The Bayeux Tapestry

Threads of History – The World of the Bayeux Tapestry
 
Lecture by Rupert Willoughby on February 14th 2022
 
Rupert Willoughby, historian and classicist, began his excellent lecture by reminding us how miraculous it is that this wonderfully vivid but fragile 1,000-year-old tapestry exists to this day. It is astonishing that it has survived for example not only the religious wars  of the mid 16th century in France but also the French Revolution. The ‘tapestry’ (from the French word tapisserie) comprises seventy-five scenes of wool-embroidered linen cloth, bearing Latin inscriptions. The last panel is missing and would probably have shown the coronation of William the Conqueror. It is 70 metres in length and tells of the the events leading up to the Battle of Hastings in 1066 and the Norman conquest of England by William, Duke of Normandy, noticeably told from the Norman perspective. The upper and lower zones include depictions of hunting and images from Aesop’s Fables, as well as scenes of 11th century life. Commissioned by Odo, the Bishop of Bayeux, half-brother to William the Conqueror,  it was used to decorate the Cathedral of Bayeux once a year. The eight high-quality dyes are still vibrant today. It is thought that the tapestry was made in Canterbury a few years after the Battle of Hastings. The design is likely to have been created by a team of English craftsmen, as the the Normans had no tradition of figurative art. The high quality of needlework suggests Anglo-Saxon embroiderers, whose work was prized throughout Europe at the time. They are likely to have been  high-born women, their fingers being more nimble than those of men. There is no evidence they were nuns, as has sometimes been suggested.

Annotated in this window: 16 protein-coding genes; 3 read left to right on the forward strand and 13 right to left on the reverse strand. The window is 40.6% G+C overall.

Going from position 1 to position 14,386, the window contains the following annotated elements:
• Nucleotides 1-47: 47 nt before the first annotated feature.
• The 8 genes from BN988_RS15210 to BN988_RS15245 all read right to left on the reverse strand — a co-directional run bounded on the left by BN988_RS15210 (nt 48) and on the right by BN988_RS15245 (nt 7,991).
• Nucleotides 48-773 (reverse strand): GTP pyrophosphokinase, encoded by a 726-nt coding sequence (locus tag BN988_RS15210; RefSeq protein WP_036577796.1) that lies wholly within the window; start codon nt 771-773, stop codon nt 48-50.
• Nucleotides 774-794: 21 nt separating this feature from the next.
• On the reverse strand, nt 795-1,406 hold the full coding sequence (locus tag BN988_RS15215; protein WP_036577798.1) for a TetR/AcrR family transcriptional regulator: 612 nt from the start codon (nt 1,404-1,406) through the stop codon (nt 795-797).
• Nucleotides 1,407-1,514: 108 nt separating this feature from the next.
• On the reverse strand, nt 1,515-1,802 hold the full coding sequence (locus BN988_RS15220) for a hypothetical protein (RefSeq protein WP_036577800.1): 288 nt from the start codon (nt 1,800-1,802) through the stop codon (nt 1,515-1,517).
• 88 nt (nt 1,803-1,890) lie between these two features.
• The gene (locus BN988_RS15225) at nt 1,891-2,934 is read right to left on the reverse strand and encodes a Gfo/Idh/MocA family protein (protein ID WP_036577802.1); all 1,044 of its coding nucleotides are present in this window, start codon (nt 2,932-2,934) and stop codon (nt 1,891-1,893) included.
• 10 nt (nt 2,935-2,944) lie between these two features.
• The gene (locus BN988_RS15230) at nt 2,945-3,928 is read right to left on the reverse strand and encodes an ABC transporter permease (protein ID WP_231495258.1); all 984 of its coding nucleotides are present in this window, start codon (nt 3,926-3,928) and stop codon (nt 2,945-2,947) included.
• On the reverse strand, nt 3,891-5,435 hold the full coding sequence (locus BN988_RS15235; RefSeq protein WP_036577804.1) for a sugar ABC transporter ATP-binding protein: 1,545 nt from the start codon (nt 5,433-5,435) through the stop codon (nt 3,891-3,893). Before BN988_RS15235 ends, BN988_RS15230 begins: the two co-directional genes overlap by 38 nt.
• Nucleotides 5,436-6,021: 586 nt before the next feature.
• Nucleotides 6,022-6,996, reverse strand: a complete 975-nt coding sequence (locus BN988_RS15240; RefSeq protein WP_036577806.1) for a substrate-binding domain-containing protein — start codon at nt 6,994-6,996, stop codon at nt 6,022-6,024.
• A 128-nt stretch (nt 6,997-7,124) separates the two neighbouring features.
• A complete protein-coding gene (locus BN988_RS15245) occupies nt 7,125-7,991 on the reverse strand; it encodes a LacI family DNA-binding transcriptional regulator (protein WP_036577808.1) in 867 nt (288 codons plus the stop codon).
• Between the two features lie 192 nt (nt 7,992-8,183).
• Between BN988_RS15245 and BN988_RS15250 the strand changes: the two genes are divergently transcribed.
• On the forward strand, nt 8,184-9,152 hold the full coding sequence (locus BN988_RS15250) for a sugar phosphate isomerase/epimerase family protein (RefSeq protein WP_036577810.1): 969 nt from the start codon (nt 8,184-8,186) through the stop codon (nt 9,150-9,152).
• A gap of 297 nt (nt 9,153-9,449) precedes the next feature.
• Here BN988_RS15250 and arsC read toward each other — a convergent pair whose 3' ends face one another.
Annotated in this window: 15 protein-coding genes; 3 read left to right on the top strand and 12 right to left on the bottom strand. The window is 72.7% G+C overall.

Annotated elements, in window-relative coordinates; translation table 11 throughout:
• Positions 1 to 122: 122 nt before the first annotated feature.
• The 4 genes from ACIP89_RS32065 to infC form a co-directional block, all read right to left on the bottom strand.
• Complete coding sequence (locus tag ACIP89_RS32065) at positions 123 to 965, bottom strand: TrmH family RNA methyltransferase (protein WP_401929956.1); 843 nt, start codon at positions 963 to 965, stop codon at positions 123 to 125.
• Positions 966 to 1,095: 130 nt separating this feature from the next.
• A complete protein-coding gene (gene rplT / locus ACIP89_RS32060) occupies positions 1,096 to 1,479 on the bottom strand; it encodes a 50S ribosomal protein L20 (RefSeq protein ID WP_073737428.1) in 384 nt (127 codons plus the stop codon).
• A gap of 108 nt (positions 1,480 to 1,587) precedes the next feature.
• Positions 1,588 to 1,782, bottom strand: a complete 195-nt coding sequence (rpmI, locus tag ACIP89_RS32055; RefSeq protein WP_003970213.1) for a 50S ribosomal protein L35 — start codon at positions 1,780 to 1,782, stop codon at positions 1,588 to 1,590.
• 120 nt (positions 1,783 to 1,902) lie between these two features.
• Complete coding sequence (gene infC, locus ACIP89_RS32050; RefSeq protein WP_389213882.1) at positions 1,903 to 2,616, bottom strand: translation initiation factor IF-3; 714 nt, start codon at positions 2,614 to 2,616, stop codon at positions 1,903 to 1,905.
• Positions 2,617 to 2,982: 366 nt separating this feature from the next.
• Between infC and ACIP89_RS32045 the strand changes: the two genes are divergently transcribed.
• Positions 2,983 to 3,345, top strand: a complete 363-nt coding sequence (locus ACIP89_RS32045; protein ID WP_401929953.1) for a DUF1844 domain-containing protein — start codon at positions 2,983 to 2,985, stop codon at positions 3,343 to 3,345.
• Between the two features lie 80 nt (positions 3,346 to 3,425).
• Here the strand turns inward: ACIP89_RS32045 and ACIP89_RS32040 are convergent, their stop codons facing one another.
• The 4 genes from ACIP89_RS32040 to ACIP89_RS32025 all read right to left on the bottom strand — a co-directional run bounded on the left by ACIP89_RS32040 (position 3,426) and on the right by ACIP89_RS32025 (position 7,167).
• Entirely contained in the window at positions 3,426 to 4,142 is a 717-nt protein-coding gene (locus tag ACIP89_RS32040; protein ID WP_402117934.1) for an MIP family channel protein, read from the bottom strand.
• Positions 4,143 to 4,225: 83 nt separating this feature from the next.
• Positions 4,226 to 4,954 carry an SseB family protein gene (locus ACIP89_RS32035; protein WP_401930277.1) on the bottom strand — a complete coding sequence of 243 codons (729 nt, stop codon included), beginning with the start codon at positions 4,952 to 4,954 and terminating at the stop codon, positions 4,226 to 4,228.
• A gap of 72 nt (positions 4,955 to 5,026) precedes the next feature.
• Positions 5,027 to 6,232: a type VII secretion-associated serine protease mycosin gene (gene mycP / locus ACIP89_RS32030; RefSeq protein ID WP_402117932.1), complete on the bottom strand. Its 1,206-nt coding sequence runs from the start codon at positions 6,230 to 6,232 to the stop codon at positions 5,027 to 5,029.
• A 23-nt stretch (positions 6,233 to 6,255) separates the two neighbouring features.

Image 1.  
King Edward the Confessor with Harold Godwinson, Earl of Wessex. Edward wished William of Normandy to succeed him. Here he is sending Harold to France to confirm the pledge with an oath.
 
Image 2.